March 4, 2024 | Rome, Italy

Home sweet Rome

By |2018-03-21T18:54:06+01:00March 20th, 2013|At Large & Sports|
This Is Rome, Miroslav Sasek's 1960 children's book, shows much the same city as now.

ne of the boons of a trip, even a short one, is returning from the trip to see where you live in another light. Last weekend we went to London, and if there’s one city to compare others by, London should be it. Razed by the Great Fire of 1666 and bombed plentifully during the wars, it is older than most American cities and newer than most European ones.

There’s no standard in London. That at least was my first impression. Countless languages emerge in passing to supplement English. On Oxford Street roam true eccentricities, not just off-kilter leanings. People come and go and dress and do as they wish and will. Fashion lacks boundaries (English women must have iron legs to wear high heels without stockings in such blasted cold weather). Like other big cities, or so I imagine, a kind of electricity buzzes, borne up by so many people from so many places doing so many different things.

Being from a small town in Michigan and a solitary soul by nature, I once found such immensity overwhelming. Walking through a city like London could be more mysterious and at times intimidating than walking through a forest at night (and some city people would find the silence of a forest unsettling). Starting about a decade ago, my standard city size became Rome — which is a city, yes, but compared to London, just barely (greater Rome’s population of 2.8 million hasn’t grown much in recent years, while the London metropolitan area stands at about eight million, up by a million since 2001).

Rome is both the largest city I’ve ever lived in, and the one in which I’ve lived the longest. Its urban side has never challenged me, though I’ve learned to acquiesce to some of its cultural demands. In a way, Rome is a perfect place for someone from the country to learn about living in a city. That may have a lot to do with what both my Rome and London friends call Rome’s provincialism. Buildings in the center rarely rise more than six stories, sidewalks are the favored hosts of transportation, trees grow near my window, and the corner market sells veggies fresh from Velletri.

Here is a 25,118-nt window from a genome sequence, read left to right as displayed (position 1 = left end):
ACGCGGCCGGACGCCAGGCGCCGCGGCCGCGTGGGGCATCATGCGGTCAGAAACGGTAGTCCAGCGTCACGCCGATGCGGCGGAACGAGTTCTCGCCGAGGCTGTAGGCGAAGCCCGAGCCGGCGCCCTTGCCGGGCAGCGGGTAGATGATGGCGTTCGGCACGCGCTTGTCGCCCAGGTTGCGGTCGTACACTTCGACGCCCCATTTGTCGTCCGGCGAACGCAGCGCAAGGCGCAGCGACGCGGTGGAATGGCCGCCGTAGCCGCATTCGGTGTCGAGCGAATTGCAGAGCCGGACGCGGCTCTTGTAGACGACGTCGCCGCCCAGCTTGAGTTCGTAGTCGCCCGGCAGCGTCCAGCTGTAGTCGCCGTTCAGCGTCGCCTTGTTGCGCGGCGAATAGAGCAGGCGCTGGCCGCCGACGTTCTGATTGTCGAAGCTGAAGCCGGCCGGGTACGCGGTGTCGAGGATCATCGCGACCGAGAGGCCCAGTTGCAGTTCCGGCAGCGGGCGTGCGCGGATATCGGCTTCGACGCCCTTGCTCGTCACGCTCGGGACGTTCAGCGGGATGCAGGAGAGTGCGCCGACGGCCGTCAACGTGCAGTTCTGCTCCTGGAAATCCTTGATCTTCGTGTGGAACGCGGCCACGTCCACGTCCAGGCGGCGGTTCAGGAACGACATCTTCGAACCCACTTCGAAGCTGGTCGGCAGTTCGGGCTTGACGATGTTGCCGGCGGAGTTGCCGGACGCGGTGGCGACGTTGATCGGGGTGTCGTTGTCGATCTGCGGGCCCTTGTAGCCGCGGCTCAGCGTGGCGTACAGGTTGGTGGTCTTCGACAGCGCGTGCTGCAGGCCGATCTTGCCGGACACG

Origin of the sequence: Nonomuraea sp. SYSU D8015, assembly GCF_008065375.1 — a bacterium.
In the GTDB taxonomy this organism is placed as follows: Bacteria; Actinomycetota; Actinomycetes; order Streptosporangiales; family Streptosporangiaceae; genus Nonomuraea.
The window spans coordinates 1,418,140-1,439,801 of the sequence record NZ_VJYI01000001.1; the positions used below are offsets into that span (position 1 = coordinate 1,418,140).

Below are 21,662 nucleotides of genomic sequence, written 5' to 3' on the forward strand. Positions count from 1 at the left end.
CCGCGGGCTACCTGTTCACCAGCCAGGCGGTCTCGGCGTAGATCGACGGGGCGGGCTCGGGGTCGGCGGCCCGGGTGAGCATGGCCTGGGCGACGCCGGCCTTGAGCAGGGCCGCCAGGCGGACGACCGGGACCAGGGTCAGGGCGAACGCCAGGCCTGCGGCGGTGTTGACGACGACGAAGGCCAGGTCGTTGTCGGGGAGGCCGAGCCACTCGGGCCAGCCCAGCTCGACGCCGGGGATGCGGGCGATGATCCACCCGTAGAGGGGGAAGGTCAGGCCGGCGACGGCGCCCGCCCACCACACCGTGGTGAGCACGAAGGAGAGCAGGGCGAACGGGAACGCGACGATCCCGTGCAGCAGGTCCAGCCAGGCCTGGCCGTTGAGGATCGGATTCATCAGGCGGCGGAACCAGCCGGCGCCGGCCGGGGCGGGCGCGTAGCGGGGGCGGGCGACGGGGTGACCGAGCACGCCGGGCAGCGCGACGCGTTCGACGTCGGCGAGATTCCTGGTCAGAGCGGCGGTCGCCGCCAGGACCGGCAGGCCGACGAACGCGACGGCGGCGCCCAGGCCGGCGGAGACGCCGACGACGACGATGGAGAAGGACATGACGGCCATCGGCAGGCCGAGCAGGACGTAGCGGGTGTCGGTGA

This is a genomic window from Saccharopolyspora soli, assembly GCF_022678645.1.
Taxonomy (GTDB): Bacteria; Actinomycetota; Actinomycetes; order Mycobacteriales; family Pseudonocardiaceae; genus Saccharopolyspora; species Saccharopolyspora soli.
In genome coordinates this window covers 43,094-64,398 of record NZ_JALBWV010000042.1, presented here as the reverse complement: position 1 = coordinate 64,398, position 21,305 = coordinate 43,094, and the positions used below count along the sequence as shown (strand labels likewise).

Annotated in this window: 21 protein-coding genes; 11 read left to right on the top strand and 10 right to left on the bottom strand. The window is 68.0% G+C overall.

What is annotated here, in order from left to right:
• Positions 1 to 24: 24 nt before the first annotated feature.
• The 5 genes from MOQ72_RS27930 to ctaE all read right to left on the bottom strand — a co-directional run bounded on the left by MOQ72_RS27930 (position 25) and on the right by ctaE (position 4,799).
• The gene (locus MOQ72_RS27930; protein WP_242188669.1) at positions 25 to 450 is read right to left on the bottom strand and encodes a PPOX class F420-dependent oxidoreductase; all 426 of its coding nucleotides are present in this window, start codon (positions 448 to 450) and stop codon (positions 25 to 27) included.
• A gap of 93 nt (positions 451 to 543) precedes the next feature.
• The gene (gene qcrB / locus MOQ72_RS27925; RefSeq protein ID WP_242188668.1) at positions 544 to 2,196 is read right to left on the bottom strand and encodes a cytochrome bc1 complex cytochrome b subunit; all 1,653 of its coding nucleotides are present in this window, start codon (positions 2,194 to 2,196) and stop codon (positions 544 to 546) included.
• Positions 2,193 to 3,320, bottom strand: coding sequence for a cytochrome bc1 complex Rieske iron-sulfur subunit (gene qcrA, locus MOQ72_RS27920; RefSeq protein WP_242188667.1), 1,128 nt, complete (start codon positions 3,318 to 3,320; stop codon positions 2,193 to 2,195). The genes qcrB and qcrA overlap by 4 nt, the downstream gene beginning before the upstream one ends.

By provincialism, I think my friends mean the absence of a certain degree of diversity. Fashion here comes in waves and without much variance: one year it’s red pants, this year it’s short metal-studded boots. As for restaurants, most have consistently served the same fare — carbonara, amatriciana, cacio e pepe — for more than a century.

Rome is a living museum that showcases its historical eras. I recently bought “This Is Rome,” Miroslav Sasek’s famous 1960 children’s picture book, as a gift for my nephew. Flip through it and you see a city that’s delightfully static. But look at Sasek’s “This Is London” and you’ll see its pages littered with asterisks indicating that certain drawings and captions are no longer reflect what exists today.

London’s central cityscape is shiny and new. The Shard scrapes the sky, the gigantic London Eye Ferris wheel turns slowly by the Thames, and the Millennium Bridge suspends you above chilly river water. Each of these structures is sleek and eye-catching, with simplicity people associate with the super modern. Centuries collide and overlap. Near houses allegedly stalked by Jack the Ripper is a shopping center made from shipping crates.

But corralled into switching Tube lines, I was hit by something else: intimations of claustrophobia. The crowds were too dense, the tunnels too narrow, the rush hour too intense. This was not my adopted Rome. Could I commute in such circumstances daily? No. True, the intersection of Rome’s two busiest metro lines, at Termini Station, is exceedingly busy. Yet that’s the hive, the place of commuting frenzy, and can be easily avoided.

Rome has come a long way since its days as the cosmopolitan center of an empire. I imagine the old Romans as more like modern Londoners, tearing down the old and outdated, rebuilding temples and villas to suit the latest fashion (which once changed more slowly). Since then, Rome has endured periods of major revamping, mostly recently in the 1920s and 1930s when Benito Mussolini transformed vast patches of the medieval city and suburbs to fit an architectural plan and ideology that mimicked Augustus.

The extent to which Rome is irrevocably bound to its history isn’t surprising. At the same time, it has also opened itself to more modernist architecture that’s anything but provincial. There’s the salaciously curved MAXXI museum near the Flaminio; the two new bridges (Ponte della Musica and Ponte Ostiense); and Richard Meier’s white boxy case over the Ara Pacis.

Though Rome’s overt modernity isn’t as obvious as London’s, it’s exists — and it’s more than enough for someone who has no desire to ever ride the Tube daily.

About the Author:

Amber Paulin's column "Nomad" ran from 2011 to 2015.